Liu also has a reputation of reaching out to people who hold views different from her own. Although party members are supposed to be atheists, Liu has made connections with religious people. During a visit to Sanqing Mountain in Jiangxi , which well known for its Taoist temples, she insisted on climbing a steep peak "reaching into the clouds" to visit monks and to carry financial aid to them. The monks, who had never before been visited by such a high-ranking official, said they were deeply moved.

But Liu's career has not been without controversy. After a string of accidents involving crowded school buses and vans, Liu remarked that the central government could not afford school buses. The comment was widely criticised as insensitive in light of government spending on banquets and overseas trips.

In the course of her work, Liu has also been responsible for reaching out to key members of the community in Hong Kong, Macau, Taiwan and abroad to help exert the party's influence. Her first official visit to Hong Kong as the United Front Work Department chief in 2004 showed her changing into four stylish outfits in one day - a stark contrast to the dour front carried by most mainland officials. Local media reported at the time that she had changed clothes for different occasions, which showed respect for Hong Kong people and demonstrated a diplomatic savvy of social etiquette.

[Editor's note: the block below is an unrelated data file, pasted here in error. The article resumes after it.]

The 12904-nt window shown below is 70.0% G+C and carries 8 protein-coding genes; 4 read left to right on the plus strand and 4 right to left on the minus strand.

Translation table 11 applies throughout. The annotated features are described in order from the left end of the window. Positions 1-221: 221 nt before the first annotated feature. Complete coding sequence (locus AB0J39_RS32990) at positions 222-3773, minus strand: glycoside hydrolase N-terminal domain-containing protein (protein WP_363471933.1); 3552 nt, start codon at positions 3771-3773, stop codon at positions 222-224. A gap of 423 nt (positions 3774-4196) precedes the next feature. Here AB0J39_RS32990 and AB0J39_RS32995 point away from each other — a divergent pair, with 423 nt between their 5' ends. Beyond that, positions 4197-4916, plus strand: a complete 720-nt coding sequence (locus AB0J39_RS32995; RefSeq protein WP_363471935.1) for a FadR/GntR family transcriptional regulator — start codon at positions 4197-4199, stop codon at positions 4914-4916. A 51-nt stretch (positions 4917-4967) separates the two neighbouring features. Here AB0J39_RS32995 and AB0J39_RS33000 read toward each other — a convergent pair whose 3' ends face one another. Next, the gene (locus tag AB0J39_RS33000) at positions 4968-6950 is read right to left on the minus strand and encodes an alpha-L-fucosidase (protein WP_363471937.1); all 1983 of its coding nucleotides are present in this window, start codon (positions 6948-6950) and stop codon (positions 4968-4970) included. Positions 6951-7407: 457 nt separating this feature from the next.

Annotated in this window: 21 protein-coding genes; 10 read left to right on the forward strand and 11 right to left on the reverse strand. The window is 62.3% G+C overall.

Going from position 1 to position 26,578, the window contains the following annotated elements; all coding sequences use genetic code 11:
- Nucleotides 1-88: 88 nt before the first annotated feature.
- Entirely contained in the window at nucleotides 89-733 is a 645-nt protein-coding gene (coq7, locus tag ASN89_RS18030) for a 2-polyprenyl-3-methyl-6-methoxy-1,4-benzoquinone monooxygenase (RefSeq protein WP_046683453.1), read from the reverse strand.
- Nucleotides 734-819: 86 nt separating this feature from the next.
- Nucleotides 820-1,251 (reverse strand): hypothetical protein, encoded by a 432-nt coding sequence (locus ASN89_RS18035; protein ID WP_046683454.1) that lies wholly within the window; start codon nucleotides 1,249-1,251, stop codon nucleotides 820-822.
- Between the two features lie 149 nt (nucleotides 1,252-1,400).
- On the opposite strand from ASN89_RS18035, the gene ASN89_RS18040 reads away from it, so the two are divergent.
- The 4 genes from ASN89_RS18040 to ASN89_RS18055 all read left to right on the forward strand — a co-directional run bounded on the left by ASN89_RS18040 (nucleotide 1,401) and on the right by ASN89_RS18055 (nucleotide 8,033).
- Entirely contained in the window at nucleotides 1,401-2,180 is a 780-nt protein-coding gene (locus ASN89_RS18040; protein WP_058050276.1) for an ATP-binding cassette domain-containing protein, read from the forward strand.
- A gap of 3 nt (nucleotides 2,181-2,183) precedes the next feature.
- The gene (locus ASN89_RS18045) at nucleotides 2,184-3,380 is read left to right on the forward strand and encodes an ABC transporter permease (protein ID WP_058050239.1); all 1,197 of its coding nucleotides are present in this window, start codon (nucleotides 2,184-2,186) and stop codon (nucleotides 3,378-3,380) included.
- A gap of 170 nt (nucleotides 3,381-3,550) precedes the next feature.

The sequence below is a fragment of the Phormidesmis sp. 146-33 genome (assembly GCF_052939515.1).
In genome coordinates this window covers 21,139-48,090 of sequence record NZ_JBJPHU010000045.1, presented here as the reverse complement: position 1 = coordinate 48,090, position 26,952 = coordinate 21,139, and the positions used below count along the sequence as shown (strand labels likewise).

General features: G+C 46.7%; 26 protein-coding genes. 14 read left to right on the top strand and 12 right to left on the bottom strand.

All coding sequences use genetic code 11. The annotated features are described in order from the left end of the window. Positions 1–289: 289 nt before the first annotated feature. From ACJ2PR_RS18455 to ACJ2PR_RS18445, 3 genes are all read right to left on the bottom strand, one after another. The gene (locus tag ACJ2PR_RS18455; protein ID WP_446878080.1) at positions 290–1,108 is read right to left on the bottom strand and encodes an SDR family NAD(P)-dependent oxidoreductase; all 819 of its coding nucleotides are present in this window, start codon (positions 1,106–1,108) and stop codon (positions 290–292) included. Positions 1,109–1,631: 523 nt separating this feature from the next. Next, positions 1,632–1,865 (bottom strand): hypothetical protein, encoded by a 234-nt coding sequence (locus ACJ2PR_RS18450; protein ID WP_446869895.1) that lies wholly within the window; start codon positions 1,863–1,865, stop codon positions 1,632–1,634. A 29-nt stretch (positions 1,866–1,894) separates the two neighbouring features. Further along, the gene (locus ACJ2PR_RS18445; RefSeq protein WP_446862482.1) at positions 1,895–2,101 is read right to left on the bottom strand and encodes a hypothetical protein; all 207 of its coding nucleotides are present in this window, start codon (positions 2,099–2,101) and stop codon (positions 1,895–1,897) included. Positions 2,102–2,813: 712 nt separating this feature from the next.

Liu's ties with the city have proved not only professional but personal. In April 2009, her only daughter gave birth to a girl in Hong Kong and Liu reportedly swung by the city after her visit to the US. During her stay here of less than a day, Liu took the time out to attend a home banquet hosted by then Chief Executive Donald Tsang Yam-kuen and had brought her daughter Yang Fan along for the reunion.

"Her job is to manage Hong Kong and make sure that nothing goes wrong in Hong Kong that ends up getting the attention of the central government," Professor Steve Tsang said. "In that regard she has been very successful from Beijing's perspective."

But veteran political commentator Johnny Lau Yui-siu was less generous on Liu's chances of making history at the upcoming party congress. "She is state councillor and has connections with the Youth League, but she has no particular achievements. Among key figures with prospects for promotion, Liu has a less impressive resume," he said.

"The party may give the job to one with some United Front background, but it's hard to tell if that's going to be Liu Yandong."

This article appeared in the South China Morning Post print edition as: Breaking the glass ceiling